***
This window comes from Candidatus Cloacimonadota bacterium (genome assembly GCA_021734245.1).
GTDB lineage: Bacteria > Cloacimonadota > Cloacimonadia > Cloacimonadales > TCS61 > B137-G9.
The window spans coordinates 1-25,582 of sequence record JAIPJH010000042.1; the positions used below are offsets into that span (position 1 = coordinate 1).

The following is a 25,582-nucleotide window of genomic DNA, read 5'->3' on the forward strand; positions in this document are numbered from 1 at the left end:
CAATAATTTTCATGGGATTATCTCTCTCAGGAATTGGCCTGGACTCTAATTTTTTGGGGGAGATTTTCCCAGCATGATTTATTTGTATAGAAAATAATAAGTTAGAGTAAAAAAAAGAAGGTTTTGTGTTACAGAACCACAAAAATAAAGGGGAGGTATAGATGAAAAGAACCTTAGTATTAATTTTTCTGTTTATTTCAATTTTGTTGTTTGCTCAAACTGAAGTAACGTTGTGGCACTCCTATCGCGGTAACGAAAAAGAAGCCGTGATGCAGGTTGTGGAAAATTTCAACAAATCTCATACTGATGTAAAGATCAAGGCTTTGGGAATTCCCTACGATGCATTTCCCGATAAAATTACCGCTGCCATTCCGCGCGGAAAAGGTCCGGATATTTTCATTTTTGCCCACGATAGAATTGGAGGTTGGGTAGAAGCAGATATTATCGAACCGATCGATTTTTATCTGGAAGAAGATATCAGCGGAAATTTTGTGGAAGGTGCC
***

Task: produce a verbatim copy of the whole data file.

This window comes from Candidatus Cloacimonadota bacterium (genome assembly GCA_021734245.1).
GTDB lineage: Bacteria > Cloacimonadota > Cloacimonadia > Cloacimonadales > TCS61 > B137-G9.
The window spans coordinates 1-25,582 of sequence record JAIPJH010000042.1; the positions used below are offsets into that span (position 1 = coordinate 1).

The following is a 25,582-nucleotide window of genomic DNA, read 5'->3' on the forward strand; positions in this document are numbered from 1 at the left end:
CAATAATTTTCATGGGATTATCTCTCTCAGGAATTGGCCTGGACTCTAATTTTTTGGGGGAGATTTTCCCAGCATGATTTATTTGTATAGAAAATAATAAGTTAGAGTAAAAAAAAGAAGGTTTTGTGTTACAGAACCACAAAAATAAAGGGGAGGTATAGATGAAAAGAACCTTAGTATTAATTTTTCTGTTTATTTCAATTTTGTTGTTTGCTCAAACTGAAGTAACGTTGTGGCACTCCTATCGCGGTAACGAAAAAGAAGCCGTGATGCAGGTTGTGGAAAATTTCAACAAATCTCATACTGATGTAAAGATCAAGGCTTTGGGAATTCCCTACGATGCATTTCCCGATAAAATTACCGCTGCCATTCCGCGCGGAAAAGGTCCGGATATTTTCATTTTTGCCCACGATAGAATTGGAGGTTGGGTAGAAGCAGATATTATCGAACCGATCGATTTTTATCTGGAAGAAGATATCAGCGGAAATTTTGTGGAAGGTGCC